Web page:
Directors Martin Scorsese and Christopher Nolan collaborate for a new “Filmmaker Mode” initiative for 4K televisions. Hoping to optimize the home viewing experience, various filmmakers have teamed up with the UHD Alliance.
Last April, the highly anticipated Game of Thrones episode “The Long Night” made headlines for all the wrong reasons. Directed by Miguel Sapochnik and filmed by cinematographer Fabian Wagner, the Battle of Winterfell production upset viewers because the visuals, aesthetically, seemed to be too dark. Wagner took offense to the concept that he didn’t understand his own creative vision, and that he didn’t understand how the images would ultimately appear on HBO. The cinematographer’s brash statements led to online backlash, and sparked discussions about optimal streaming environments and the importance of ideal television settings. Wagner recently clarified his early statements, but also stated that streaming compression is a “big problem.”
Per THR, various directors and cinematographers are collaborating with the UHD Alliance to establish a new 4K TV setting known as “Filmmaker Mode.” Along with Scorsese and Nolan, popular directors such as Ryan Coogler, Patty Jenkins, and Rian Johnson are supporting the initiative that will benefit both viewers and filmmakers. Prior to the announcement, the UHD Alliance sought out over 400 filmmakers to gain insight about what could be done to improve HD settings. According to UHD’s Michael Zink, the aforementioned directors, along with Paul Thomas Anderson, reached out about “extending” the home theater viewing experience. Per Johnson, the director of Star Wars: The Last Jedi and the upcoming Knives Out, “If you love movies, Filmmaker Mode will make your movies not look like poo-poo.”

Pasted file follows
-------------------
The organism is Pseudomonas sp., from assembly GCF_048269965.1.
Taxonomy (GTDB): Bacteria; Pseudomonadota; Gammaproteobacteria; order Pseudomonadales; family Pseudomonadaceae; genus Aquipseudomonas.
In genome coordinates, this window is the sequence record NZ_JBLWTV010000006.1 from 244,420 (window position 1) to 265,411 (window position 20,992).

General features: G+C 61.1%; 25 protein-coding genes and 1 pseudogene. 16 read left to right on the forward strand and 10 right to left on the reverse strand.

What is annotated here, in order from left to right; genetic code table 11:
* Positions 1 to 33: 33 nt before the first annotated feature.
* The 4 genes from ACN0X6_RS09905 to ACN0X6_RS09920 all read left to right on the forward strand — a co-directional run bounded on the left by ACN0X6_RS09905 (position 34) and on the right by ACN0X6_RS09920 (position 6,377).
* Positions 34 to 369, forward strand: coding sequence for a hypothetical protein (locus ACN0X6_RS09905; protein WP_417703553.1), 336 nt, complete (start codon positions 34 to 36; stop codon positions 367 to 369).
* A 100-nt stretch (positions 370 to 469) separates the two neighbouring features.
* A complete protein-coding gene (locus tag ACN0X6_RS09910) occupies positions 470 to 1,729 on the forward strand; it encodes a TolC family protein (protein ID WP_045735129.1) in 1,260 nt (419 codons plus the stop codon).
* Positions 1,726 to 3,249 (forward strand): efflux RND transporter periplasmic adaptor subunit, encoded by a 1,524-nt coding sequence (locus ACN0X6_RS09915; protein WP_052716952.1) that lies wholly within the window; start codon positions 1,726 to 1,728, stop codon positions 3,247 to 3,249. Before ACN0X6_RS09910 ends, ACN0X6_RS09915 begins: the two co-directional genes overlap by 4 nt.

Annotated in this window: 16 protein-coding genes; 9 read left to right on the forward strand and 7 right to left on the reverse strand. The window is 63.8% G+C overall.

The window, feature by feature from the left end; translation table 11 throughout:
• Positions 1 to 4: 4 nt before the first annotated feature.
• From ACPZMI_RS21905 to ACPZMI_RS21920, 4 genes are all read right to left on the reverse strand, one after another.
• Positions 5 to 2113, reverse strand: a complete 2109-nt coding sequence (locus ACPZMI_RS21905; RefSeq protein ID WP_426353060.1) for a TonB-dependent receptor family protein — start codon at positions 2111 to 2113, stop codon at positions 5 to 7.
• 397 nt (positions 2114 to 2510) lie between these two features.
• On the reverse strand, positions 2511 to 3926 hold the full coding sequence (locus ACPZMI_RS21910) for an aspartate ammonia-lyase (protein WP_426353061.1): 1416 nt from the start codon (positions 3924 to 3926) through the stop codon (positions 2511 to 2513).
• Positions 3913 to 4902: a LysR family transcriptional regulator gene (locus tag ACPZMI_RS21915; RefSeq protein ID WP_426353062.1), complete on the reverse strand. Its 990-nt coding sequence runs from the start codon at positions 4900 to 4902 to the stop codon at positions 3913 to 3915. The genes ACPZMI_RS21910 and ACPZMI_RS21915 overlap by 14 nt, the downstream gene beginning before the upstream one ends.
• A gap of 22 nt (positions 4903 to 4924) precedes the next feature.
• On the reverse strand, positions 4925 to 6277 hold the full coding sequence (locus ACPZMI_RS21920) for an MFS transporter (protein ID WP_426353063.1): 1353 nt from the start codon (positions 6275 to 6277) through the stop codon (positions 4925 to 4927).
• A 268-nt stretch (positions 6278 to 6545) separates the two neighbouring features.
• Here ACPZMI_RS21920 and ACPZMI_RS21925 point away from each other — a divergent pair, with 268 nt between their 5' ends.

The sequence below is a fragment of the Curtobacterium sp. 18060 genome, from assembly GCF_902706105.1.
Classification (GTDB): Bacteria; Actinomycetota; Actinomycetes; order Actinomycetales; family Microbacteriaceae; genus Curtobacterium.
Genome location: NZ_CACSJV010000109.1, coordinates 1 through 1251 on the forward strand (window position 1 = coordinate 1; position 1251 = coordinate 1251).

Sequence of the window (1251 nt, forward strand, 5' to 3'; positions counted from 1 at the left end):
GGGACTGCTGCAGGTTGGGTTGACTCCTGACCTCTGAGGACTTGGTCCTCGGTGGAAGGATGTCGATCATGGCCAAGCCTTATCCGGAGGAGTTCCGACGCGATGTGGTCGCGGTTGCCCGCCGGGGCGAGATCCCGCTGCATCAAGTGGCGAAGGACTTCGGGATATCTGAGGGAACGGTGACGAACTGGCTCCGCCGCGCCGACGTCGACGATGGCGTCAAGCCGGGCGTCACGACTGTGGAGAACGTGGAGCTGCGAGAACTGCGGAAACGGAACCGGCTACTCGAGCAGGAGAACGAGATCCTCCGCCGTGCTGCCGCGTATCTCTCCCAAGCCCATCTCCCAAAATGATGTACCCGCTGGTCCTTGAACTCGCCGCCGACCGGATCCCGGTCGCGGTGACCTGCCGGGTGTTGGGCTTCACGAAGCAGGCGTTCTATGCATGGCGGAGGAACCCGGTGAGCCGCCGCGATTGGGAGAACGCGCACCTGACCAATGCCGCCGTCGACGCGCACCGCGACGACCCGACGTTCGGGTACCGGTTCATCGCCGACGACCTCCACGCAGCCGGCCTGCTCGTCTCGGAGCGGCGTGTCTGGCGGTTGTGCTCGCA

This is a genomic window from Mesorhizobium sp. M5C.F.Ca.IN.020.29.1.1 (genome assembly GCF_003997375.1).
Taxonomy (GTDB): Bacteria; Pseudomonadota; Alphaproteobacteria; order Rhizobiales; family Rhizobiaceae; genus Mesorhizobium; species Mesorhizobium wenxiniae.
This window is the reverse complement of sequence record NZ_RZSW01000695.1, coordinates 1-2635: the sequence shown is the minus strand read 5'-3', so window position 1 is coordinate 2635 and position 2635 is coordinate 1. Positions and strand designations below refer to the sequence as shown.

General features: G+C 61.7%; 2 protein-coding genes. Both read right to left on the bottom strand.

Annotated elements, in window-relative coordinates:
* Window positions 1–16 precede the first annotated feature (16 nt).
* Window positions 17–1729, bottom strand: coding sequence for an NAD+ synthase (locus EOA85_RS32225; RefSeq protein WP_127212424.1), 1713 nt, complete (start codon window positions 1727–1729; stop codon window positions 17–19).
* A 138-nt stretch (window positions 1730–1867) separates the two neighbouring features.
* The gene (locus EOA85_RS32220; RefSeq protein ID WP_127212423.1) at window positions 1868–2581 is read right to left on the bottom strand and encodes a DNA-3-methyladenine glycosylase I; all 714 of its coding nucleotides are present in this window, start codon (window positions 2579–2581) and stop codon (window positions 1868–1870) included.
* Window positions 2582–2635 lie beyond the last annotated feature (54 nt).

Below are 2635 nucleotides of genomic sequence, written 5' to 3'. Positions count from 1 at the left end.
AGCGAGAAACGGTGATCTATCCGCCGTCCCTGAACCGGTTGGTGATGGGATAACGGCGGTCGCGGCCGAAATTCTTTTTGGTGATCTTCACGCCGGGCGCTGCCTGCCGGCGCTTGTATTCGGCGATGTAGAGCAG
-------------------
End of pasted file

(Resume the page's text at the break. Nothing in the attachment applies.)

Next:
On social media, Scorsese and fellow filmmaker Quentin Tarantino have been popular topics of conversation for various reasons. Over the years, both directors have become known for their gritty crime movies featuring primarily male leads, and both also have controversial 2019 releases. Scorsese’s new Netflix film, The Irishman, will reportedly be three and half hours long, which in itself creates discussions about the “Netflix and Chill” concept. For Tarantino, he’s received backlash for not necessarily providing what some viewers want and expect with his movies like Once Upon a Time in Hollywood, which has led him and others to speak out about creative intent, and that filmmakers should be free to follow a specific vision, rather than following 2019 trends.
As Netflix and Disney+ continue to evolve, cinema purists will be forced to accept the complexities of the Streaming Era. However, moviegoers should be thankful that industry veterans like Scorsese and Nolan are joining forces to ensure that consumers can have a proper viewing experience at home, certainly if they have a large screen, the right TV settings, and the lights off.